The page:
Bacon-flavoured beer, the fattest city in America, the 50 best spots to eat the 50 best foods

Bacon-flavoured beer, the fattest city in America, the 50 best spots to eat the 50 best foods

• On a recent foray to Huntington, West Virginia (recently bestowed with the dubious distinction of being America’s fattest and most unhealthy city), celebrity chef Jamie Oliver says he was so appalled that the hairs on his arm stood on end. Residents there “have never had food from scratch in their life,” he says, adding that big corporations control all the food, making it difficult to obtain fresh produce despite the rural surroundings. [Sky News]

• A brewmaster from Brooklyn has devised a new concoction that’s prompting bartenders to burst out laughing when they smell it. He takes it as a compliment, though, that they are so incredulous of Reinschweinsgebot, his new bacon beer, which proves once again that fried pork pairs well with anything and everything. In order to infuse the beer with porcine pungency (without transferring any fat to the liquid), the brewmaster borrowed intricate techniques from the perfume industry. [New York]

• In another list of culinary best-ofs—in this case, the Guardian’s list of the world’s 50 best things to eat and where to eat them—Canada has once again been snubbed. No Canadian restaurants were included on the list, which includes venues in India, Hong Kong and the U.S. Canuck loyalists may also be surprised to find that nothing from the Canadian culinary oeuvre (meaning poutine and peameal bacon) made the cut. [Guardian]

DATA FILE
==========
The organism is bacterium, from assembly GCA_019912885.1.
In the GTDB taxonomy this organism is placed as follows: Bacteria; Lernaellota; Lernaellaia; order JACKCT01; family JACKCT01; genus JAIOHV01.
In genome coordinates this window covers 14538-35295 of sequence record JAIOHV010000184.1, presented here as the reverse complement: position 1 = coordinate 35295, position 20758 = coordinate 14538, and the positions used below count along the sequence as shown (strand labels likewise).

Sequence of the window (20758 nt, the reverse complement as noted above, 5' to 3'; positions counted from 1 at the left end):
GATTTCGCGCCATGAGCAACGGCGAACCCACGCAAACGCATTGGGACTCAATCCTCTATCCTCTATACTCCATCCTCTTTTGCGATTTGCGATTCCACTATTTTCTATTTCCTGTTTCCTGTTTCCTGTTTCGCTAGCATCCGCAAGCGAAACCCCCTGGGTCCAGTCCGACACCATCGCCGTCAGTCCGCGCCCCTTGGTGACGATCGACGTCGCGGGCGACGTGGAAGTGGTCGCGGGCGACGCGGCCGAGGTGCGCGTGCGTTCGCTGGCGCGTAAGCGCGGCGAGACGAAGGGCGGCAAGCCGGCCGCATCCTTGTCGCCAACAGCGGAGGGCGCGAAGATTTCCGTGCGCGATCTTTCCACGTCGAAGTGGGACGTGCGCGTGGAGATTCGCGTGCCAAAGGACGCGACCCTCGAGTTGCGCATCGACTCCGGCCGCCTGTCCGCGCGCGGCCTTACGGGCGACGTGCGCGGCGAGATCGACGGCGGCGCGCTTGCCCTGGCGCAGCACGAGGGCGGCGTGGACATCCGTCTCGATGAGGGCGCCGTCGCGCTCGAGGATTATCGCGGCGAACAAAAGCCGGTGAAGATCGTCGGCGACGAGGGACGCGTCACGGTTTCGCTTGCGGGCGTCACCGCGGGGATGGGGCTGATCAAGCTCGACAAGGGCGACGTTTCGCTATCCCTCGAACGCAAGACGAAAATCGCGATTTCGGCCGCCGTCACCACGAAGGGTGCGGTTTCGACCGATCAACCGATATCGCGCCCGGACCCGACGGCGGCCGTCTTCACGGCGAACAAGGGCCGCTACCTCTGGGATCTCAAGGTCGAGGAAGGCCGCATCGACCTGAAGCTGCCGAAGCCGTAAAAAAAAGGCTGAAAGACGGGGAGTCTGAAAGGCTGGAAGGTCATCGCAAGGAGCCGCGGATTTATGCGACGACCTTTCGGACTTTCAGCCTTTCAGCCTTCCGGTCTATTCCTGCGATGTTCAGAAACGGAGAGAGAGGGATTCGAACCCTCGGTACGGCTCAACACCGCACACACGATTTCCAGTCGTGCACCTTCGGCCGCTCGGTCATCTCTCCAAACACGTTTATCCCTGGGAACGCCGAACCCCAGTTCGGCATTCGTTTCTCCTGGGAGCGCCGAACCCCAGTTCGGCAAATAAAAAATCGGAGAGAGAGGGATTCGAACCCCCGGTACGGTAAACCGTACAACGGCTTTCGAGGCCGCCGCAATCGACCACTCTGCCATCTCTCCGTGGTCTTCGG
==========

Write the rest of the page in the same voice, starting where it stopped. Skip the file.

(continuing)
• The Chicago Tribune identifies the four main “wine killers” (foods that take the punch out of wine, such as artichokes, asparagus, chilies and vinegar) and how to deal with them. Hot peppers, for example, can be toned down with the cleansing effect of bubbly champagne. Cheers to that. [Chicago Tribune]

• A new group study supports the theory that eating fish is good for the brain. Those who regularly consume fish have a 20 per cent lower risk of developing cognitive impairment as they age, as opposed to those who never eat fish. Previous studies touting the brain-boosting benefits of fish were too small to be authoritative; this study examined 15,000 people from a wide range of locations. [Toronto Sun]